Passengers travelling through Heathrow Airport face being hit by an increase in charges of more than 50% from next month.
The Civil Aviation Authority (CAA) has given the green light to raise the cap on the airport’s price per passenger to £30.19 from 1 January.
At the moment, the charge is £19.60.
While charges are paid by airlines, they are generally passed on to passengers in air fares, meaning travellers could be looking at more costly trips abroad from next year.
The CAA said the £30.19 cap “reflects the uncertainty of the recovery of passenger volumes at the airport from the pandemic”, particularly in light of the emergence of the new Omicron Covid-19 variant.
It said the cap will move up or down depending on various factors, such as passenger numbers and commercial revenue.
In September, Heathrow said its losses from the pandemic had hit £3.4 billion, while passenger numbers are around 40% of pre-pandemic levels.
A decision on a long-term cap, which is expected to begin in summer 2022 and run to 2027, is due to be announced early next year.
A spokesman for Heathrow said he was “extremely disappointed” with the interim figure of £30.19, as the airport had called for the cap to range from £32 to £43.
He claimed it “relies on rushed analysis and will undermine passenger experience” at the airport.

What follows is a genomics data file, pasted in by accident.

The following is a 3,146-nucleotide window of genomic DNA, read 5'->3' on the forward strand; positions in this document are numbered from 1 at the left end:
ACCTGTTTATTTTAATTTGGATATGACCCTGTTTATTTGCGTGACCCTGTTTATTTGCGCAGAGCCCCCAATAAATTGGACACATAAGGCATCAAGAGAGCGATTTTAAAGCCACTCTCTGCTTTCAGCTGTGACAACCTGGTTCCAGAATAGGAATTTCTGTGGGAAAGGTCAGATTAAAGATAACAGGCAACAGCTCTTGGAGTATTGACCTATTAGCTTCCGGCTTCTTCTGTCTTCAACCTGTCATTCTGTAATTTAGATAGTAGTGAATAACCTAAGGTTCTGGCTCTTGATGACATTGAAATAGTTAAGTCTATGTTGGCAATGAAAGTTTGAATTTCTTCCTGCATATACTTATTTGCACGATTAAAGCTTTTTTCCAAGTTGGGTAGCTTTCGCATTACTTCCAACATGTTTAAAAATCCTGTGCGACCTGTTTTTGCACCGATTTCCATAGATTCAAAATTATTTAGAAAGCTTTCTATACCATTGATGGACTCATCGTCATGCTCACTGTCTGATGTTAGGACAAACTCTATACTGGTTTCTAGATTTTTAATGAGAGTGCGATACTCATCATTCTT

He added: “There are material and basic errors in many aspects of the CAA’s assessment.
“Uncorrected, this risks leaving Heathrow without sufficient cash flow to support investment in improving passenger service and resilience.”
Luis Gallego, chief executive of British Airways’ parent company IAG, said the firm is disappointed at the news Heathrow charges will increase even further, as the airport is “ “already 44% more expensive than its European competitors”.
Mr Galleho said: “After the worst crisis in aviation history we need to attract demand to stay competitive.
“Hiking charges will have the opposite effect. Britain will become not more competitive, but less.
“A cost-efficient Heathrow would benefit UK consumers, businesses and trade. Global Britain needs a global and competitive hub.”
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